We should also talk about cashing out in our betting glossary. Cash-out betting means taking the offered price on a bet before the match or race is over. This is a relatively new option for gamblers. It takes advantage of online betting technology, particularly mobile betting. Players can choose to take the offered price on an outcome, despite the fact that the match could change. Cashing out on a bet could mean losing out on a bigger win, but it could also mitigate a loss.

Cash out is often used by players when it appears that a match is going against them. You could get a portion of your stake back. However, some players also use cash out when a game is going in their favour, to take their profit early. Many online bookmakers have started offering cash-out betting for their players.

We should also have accumulator bets in our betting glossary. An accumulator bet is a popular way to increase the risk – and potential reward – of a placed bet. Accumulators are frequently seen in sports betting, such as football and soccer bets. With an accumulator bet, the payout depends on every selection on the form. The return for a winning accumulator will be far greater than for a series of singles bets because the stake is multiplied according to the odds for every win.

For example, accumulator bets are often placed on a day of matches in a sporting league. The odds for each game may be relatively short, at just 2/1 or 3/1 per game. A player would, at best, double or triple their stake on each singles bet. However, placing an accumulator means that each doubled or tripled win is then placed against the next match.

By the end of an accumulator series, the player might be betting hundreds or even thousands against a 3/1 outcome! Accumulators are very risky. Lose one bet and the whole ticket is thrown out. However, they are very popular because of the potential for significant wins, and for the excitement they produce for the player!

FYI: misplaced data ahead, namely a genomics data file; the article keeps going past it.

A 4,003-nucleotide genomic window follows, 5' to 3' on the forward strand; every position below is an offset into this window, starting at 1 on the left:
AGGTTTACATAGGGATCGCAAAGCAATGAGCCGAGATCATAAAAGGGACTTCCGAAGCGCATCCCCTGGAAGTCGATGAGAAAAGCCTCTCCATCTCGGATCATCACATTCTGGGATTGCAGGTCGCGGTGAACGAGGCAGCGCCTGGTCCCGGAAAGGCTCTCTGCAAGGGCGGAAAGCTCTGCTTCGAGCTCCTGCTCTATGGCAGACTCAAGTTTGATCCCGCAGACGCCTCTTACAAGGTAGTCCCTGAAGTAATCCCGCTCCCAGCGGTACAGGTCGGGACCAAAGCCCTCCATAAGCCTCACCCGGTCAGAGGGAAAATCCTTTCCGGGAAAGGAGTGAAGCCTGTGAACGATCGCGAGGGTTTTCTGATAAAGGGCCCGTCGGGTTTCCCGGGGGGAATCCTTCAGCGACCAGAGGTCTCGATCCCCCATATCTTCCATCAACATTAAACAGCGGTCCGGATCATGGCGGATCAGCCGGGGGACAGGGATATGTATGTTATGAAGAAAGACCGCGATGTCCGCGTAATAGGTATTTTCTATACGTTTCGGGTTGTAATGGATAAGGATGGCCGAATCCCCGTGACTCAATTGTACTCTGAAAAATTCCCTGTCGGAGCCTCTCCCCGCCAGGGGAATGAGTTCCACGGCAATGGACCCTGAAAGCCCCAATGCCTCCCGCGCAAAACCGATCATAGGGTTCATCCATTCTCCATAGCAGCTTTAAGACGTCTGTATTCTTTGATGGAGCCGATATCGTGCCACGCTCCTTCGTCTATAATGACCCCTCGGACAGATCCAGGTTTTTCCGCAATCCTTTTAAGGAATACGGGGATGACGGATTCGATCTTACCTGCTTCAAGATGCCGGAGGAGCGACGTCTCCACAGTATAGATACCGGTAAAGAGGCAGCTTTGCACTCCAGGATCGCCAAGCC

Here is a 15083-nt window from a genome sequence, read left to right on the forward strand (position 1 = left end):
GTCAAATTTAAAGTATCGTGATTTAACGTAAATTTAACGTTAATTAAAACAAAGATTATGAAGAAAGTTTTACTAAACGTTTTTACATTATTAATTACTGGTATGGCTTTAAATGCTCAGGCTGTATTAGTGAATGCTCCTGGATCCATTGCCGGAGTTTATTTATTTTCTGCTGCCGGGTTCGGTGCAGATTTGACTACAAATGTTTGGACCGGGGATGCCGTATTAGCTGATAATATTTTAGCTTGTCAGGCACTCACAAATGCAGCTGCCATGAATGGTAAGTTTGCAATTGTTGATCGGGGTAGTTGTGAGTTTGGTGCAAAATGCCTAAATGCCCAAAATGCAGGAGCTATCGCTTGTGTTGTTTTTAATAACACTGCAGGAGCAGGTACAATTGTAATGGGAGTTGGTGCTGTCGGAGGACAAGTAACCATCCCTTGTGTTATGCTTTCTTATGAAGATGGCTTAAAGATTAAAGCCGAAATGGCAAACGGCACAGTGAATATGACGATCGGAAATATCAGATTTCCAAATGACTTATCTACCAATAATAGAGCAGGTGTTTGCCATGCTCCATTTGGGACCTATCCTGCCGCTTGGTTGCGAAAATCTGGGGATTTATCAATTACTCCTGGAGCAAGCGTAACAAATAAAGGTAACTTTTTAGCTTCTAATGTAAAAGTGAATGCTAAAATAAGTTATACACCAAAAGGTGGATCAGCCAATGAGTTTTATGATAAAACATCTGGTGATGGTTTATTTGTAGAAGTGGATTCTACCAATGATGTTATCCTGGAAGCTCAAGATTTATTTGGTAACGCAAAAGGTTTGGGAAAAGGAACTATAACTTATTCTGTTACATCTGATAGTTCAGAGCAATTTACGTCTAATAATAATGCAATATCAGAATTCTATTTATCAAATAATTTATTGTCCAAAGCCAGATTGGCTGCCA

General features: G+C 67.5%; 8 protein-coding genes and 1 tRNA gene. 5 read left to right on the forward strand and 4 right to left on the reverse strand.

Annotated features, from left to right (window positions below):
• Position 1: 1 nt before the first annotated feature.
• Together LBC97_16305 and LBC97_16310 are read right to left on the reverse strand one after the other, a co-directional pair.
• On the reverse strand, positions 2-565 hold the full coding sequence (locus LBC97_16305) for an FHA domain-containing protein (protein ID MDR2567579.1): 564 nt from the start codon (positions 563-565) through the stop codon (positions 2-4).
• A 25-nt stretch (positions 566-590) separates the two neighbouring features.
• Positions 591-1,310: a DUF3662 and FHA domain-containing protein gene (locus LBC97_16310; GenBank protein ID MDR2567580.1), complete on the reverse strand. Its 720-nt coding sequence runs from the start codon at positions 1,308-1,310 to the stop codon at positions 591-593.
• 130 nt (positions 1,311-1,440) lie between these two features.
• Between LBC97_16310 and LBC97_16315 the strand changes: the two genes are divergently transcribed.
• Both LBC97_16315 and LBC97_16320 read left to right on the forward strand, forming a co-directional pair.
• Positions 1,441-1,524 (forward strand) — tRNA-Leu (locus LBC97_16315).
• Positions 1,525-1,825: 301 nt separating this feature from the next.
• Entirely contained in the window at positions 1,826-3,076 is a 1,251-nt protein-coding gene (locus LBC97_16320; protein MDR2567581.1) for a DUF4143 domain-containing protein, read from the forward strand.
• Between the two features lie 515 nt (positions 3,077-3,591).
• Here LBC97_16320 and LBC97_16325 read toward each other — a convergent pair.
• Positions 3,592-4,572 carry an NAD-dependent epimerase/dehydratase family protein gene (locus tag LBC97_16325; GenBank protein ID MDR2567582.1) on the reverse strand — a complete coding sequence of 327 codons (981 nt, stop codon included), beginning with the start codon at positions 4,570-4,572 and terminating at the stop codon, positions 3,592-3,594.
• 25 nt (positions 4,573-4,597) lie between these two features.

Asian Handicap

Asian handicap betting is a method of levelling the odds between two teams, in order to make a game more balanced and attract bets to either side of the book. In Asian Handicap betting, the stronger team is required to meet a higher standard than the weaker one – such as winning by a set number of goals. This eliminates the draw option seen in three-way betting, and mixes up the market for all players. As such we just had to include this bet in our betting glossary.

Asian handicap is useful for cup ties in soccer, where a lower league team might find itself playing against a big team. The strong team would, of course, be expected to win – but can they win by a margin of three goals, for example? By adding a handicap to the betting line, the bookmaker can encourage gamblers to put their money on the weaker team – without risking huge payouts in the event of an upset victory!

We had to include matched bets in our betting glossary. Matched betting is a betting strategy employed by some gamblers at online bookmaker websites, using free bets and welcome offers. In matched betting, players place two or three concurrent bets on different outcomes across a number of bookmaker websites, using the free bet offer given to new players.

This way, they can expect a return on either ‘win’, ‘lose’, or ‘draw’. By playing the odds, the player can often guarantee themselves a small profit. Matched betting is a legal method of gambling, and it is not a foolproof system. Players are still required to stake their own money in order to take advantage of the welcome offers, and they are often subject to wagering requirements that limit their withdrawals from a bookmaker or casino site. As a result, matched betting can be a time-consuming and tricky system to play. On the other hand, it does have a good reported success rate for perseverant gamblers. Software is available to assist with creating matched bet systems.